Posts Tagged ‘Loom Reed’

Exciting Discovery

August 30, 2021

After the special event at the Hanka Homestead on August 21, Mr. Ernst and I made a detour so we could visit the Oulu Cultural & Heritage Center in northern Wisconsin.

When our guides took us into the tool shed, I spotted an old handmade loom reed hanging on the wall.

In the 11th Chloe Ellefson mystery, The Weaver’s Revenge, Chloe finds just such a reed in the Hanka family’s trash dump. Look at the craftsmanship!

Here’s the scene:

Chloe was about to turn away when something snagged her attention. She shoved some loose barrel staves with a foot to get a better look…and caught her breath. “Oh!” She was looking at a loom’s reed, the wide tool with evenly spaced gaps weavers used to keep warp thread spread consistently. It was filthy, the teeth caked with dried mud, but she pulled it free and regarded it with wonder. Someone in the Hanka family had been a weaver.

Chloe thought about one of those Hanka women weaving rugs for the family in that once-cozy home. She thought of her own Lake Superior rug, which she’d locked inside the Pinto that morning for safekeeping. And she thought about the immigrant women who’d brought their weaving experience with them from Finland—whatever their grandmothers had taught them about weft preparation and warp tension, about color and balance and design. Had they known that the tradition, unlike so many domestic arts, would persist through coming generations?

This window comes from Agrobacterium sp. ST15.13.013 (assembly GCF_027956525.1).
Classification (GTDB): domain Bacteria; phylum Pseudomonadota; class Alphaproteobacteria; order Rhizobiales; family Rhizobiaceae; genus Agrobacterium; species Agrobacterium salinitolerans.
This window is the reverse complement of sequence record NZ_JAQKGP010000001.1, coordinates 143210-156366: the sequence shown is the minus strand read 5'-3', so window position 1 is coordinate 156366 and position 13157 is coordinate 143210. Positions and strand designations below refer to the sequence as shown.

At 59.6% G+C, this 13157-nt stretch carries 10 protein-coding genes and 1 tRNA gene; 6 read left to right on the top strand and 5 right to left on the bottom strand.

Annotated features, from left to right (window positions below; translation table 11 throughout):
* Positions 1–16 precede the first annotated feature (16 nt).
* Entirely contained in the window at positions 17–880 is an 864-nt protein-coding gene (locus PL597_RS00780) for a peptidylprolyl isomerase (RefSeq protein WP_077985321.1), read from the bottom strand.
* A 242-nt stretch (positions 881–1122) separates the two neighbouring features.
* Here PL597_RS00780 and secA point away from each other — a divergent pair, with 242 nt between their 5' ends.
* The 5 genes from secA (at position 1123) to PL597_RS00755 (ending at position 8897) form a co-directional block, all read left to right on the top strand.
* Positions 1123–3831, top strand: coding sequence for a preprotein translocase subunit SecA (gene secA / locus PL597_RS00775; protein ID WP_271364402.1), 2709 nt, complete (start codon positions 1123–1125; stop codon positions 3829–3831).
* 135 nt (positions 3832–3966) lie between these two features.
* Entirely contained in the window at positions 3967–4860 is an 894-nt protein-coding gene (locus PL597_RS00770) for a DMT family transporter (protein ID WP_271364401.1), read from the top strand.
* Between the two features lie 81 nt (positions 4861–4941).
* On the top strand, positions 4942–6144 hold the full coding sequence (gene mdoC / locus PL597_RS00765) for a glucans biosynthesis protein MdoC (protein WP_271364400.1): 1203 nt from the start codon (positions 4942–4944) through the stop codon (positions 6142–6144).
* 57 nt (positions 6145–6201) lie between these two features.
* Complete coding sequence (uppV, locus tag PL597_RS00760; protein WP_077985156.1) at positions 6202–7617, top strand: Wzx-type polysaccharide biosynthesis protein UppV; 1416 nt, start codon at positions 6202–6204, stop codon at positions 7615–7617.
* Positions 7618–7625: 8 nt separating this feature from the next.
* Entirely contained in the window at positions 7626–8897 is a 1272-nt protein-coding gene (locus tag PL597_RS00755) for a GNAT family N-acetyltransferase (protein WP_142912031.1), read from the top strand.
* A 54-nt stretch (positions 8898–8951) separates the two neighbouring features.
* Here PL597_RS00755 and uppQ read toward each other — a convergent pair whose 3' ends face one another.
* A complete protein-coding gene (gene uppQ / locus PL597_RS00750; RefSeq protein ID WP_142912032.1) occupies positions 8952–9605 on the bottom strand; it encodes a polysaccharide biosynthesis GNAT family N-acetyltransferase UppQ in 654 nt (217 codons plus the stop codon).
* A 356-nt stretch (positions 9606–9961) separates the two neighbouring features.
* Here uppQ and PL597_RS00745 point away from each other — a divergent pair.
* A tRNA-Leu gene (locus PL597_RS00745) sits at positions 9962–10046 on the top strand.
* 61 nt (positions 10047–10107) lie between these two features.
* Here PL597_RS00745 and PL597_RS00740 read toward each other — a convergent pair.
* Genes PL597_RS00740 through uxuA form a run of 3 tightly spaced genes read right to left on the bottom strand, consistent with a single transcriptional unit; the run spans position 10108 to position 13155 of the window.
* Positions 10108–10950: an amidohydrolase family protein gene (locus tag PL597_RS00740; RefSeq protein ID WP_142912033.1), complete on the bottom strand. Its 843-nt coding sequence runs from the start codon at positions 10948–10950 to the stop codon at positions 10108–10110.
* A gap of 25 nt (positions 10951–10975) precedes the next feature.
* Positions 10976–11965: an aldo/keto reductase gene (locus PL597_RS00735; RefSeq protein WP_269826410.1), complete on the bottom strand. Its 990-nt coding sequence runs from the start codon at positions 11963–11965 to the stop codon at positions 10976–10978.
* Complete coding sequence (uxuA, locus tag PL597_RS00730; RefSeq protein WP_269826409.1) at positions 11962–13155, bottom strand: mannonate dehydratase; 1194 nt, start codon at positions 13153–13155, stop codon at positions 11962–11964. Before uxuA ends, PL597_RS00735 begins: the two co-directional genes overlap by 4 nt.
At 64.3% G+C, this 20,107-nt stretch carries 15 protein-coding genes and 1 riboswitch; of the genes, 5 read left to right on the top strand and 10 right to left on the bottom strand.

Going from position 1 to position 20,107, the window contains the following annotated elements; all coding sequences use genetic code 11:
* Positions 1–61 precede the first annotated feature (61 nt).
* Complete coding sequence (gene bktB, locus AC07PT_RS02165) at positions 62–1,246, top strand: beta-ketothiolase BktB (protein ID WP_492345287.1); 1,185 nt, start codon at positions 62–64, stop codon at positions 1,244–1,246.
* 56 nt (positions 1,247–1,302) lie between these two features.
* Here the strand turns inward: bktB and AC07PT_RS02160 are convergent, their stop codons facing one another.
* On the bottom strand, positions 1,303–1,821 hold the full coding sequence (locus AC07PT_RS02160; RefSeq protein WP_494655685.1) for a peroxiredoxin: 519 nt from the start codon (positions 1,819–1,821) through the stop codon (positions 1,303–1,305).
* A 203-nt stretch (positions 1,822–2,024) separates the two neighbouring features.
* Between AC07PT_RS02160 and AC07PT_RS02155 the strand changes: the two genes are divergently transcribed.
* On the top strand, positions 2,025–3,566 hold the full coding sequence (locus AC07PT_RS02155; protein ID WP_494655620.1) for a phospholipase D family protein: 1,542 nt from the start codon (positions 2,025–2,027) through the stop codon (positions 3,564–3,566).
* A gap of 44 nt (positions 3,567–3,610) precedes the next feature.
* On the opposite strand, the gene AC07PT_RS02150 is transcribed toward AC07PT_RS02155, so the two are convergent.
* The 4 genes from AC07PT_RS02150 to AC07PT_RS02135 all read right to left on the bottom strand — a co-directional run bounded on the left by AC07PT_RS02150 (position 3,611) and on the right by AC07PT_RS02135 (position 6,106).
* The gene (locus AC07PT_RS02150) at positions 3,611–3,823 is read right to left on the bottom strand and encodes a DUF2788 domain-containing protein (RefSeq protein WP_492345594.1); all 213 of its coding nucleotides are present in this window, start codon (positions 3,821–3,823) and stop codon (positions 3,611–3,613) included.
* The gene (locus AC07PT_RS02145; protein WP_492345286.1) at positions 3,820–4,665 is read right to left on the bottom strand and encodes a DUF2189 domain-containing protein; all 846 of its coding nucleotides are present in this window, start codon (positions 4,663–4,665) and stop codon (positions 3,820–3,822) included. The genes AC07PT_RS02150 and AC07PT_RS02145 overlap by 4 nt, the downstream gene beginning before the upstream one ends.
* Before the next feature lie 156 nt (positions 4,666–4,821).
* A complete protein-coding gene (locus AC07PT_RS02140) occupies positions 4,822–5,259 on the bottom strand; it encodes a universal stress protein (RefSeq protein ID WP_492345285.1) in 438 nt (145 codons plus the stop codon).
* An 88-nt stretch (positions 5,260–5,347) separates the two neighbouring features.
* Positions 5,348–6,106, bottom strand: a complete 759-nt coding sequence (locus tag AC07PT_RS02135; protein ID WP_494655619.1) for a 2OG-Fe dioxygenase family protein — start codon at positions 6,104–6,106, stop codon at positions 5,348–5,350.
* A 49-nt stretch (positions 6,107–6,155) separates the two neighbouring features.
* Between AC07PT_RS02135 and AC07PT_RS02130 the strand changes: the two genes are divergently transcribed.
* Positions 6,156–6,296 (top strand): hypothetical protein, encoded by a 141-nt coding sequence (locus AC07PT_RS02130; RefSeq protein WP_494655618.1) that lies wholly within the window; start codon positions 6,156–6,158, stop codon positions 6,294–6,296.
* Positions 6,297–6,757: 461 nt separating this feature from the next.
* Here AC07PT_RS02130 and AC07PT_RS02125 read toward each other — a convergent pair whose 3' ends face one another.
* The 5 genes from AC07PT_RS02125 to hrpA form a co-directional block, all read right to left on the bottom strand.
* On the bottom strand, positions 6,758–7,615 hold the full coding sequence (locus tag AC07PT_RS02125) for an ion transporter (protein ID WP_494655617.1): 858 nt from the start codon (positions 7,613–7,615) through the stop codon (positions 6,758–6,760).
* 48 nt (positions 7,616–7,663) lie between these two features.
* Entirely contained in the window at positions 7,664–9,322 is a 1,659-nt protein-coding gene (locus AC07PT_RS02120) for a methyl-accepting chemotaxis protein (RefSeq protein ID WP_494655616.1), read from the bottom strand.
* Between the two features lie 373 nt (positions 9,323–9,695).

I used the reed in the story because of what it could suggest or reveal about the person who once used it. I wasn’t able to view one while writing the book, so this made my day.

The Center also owns a fabulous loom made entirely from a single tree. (Learn more about tree looms/root looms here and here.) It’s a thing of beauty, and educators are using it to teach the art to weaving students.

I’ll do a full blog post about the Oulu Cultural & Heritage Center later, but I hope you enjoyed a glimpse of these artifacts as much as I did!